How Tax Reform Could Make Apple a $1 Trillion Company

The Wall Street bulls swear that sweeping tax reform is the key to putting a newly-resurgent corporate America on the fast track for years to come. What better way to gauge the potential power of the Republican Party business tax plan than to examine its impact on the world’s most valuable, and closely-watched publicly-traded company, Apple(AAPL)?

A close look at the what tax reform would mean for Apple yields two conclusions. First, if enacted, the GOP’s plan to lower the statutory corporate rate to from 35% to 20% would substantially lift Apple’s already gargantuan profits. It would also unleash a windfall of cash now parked in foreign subsidiaries that the iPhone maker could use for a whole new chapter of expansion and innovation. In other words, tax reform is potentially a major positive for Apple’s basic business—and just might make it the world’s first $1 trillion company.

The second point: Investors have bid up Apple’s shares by 50% since the presidential election. The danger is that they’re already paying far too much in anticipation of the tax-slashing revolution, designed to make America super-competitive in world markets, that Republicans were promising until recently. For example, the previous House GOP proposal for a 15% corporate rate would have lifted Apple to a far higher plane of profitability than the 20% proposal. To be sure, the scaled-down blueprint would still be a positive for Apple. The question is whether it’s potent enough to justify Wall Street’s unbridled optimism.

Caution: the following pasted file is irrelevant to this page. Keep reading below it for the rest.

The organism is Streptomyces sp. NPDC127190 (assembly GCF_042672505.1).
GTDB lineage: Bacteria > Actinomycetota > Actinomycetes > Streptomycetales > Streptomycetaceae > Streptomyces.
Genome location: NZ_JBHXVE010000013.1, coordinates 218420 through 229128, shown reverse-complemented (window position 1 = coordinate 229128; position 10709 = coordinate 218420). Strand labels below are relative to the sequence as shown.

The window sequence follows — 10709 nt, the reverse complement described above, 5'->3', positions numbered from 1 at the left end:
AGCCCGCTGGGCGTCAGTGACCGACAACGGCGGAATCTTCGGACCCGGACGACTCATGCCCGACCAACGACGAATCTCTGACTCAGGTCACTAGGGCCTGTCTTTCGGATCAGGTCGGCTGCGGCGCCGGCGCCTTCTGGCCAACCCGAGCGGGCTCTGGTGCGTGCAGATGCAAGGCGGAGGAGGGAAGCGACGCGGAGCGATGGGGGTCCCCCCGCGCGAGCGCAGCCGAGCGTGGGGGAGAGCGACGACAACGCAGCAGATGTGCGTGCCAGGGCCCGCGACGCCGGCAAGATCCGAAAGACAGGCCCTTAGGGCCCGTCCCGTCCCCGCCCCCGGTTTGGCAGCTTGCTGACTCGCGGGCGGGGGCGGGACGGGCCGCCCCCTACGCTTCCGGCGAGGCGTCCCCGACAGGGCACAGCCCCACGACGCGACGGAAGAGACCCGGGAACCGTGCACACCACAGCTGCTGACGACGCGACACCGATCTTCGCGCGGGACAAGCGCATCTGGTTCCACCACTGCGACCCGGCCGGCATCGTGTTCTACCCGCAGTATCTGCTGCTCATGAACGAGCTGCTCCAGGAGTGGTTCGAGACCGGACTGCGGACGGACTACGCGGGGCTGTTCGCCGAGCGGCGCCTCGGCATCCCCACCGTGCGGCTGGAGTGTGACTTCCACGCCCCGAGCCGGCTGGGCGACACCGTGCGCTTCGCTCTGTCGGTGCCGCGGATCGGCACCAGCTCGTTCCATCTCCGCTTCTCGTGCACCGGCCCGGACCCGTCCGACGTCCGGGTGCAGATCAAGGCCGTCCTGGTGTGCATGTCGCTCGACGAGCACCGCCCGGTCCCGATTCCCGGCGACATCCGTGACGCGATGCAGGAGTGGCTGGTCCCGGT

This analysis is based on an in-depth report by Albert Meyer, a former accounting professor and founder of money-manager Bastiat Capital. With Meyer’s assistance, I adjusted his assumption of a reduction of today’s 35% statutory rate from his preferred levy of 15%, to the 20% proposed levy that President Trump and GOP leaders unveiled in their nine-page “framework” for tax reform, released in late September.